Controlling and Containing the Coronavirus Risk at the Work Place
Gauci-Maistre Xynou (Legal | Assurance)
Author: Dr Daniela Gaffarena
The escalating pandemic of the Coronavirus (also referred to as COVID-19), has taken a heavy toll on the workplace environment. As workers become perturbed about the risks they may be exposed to at the workplace, employers are striving to keep their businesses and companies afloat while adhering to all statutory obligations, particularly those obligations relevant to the Coronavirus pandemic.
In terms of article 6 of the Occupational Health and Safety Authority Act (Chapter 424 of the Laws of Malta), an employer is legally obliged “to ensure the health and safety at all times of all persons who may be affected by the work being carried out for such employer” (emphasis added). This all-encompassing article entails that the employer is not only required to ensure the health and safety of its workers but must also ensure the health and safety of all persons; including external service providers and customers who visit the workplace. Chapter 424 applies to all work environments and to all sectors of work activity, except those activities carried out by members of a disciplined force such as the Armed Forces of Malta, having characteristics conflicting with the Act.
Employers should identify, evaluate and assess the current risks associated with the COVID-19, taking more drastic measures where need be to reduce, and if possible, avoid the said risks as much as reasonably practicable. Separate risk assessments may be required for certain categories of the workforce, including young persons and pregnant workers, as respectively laid down in subsidiary legislation 424.10 and 424.11.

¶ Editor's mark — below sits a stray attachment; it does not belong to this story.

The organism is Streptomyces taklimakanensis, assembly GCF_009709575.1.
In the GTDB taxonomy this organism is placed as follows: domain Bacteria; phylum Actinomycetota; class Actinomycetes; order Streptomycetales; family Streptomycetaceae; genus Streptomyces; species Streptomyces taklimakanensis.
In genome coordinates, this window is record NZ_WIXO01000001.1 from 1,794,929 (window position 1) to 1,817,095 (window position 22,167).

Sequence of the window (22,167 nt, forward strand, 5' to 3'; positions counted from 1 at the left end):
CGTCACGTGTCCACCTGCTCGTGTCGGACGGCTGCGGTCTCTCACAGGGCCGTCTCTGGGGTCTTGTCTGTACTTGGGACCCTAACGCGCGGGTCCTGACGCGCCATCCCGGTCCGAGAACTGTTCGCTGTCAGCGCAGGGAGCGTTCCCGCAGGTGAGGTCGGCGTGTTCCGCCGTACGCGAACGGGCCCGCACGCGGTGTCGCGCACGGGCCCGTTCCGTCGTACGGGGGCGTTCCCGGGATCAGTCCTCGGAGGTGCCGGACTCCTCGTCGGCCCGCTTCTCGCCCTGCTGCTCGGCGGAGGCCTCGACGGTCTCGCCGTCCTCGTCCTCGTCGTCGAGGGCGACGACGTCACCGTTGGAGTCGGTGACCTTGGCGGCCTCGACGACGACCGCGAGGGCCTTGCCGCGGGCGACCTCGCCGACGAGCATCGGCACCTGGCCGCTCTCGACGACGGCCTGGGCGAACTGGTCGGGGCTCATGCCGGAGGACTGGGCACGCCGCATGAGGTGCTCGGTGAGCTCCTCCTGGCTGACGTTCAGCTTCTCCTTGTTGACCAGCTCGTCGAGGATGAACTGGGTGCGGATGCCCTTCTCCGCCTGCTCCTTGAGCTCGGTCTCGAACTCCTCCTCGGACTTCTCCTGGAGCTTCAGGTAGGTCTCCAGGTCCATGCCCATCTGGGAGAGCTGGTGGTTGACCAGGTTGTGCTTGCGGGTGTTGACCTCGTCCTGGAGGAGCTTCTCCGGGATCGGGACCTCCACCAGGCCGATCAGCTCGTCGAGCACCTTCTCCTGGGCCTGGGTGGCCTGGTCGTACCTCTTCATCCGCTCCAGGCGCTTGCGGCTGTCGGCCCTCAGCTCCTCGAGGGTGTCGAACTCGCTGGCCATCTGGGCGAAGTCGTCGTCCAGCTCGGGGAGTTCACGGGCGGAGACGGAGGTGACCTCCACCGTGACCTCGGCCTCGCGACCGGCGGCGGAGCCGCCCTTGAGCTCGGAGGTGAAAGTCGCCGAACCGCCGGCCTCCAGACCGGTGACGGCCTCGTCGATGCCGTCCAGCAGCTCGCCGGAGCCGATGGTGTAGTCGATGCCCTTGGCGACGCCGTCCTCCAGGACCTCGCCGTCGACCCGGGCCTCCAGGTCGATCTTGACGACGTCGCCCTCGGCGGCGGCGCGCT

Work from home policies are on the rise as an effective means to control and mitigate risk exposure, while contingency and business continuity plans are being put into effect to keep businesses running.
On their part, workers have a reciprocal obligation to cooperate with their employer on the measures indicated to them by their employer. Furthermore, in terms of article 7 of the above mentioned Act, every worker is not only duty bound to cooperate with the employer but is also required to safeguard his own health and safety as well as that of other persons who can be affected by reason of the work activity being carried out. It follows that workers should adhere to given instructions and utilise any training and protective gear and equipment as may be provided to them by the employers.
The above is without prejudice to any instructions issued and/or still to be issued by the Maltese public health authorities and the Government of Malta particularly as regards the COVID-19 pandemic.
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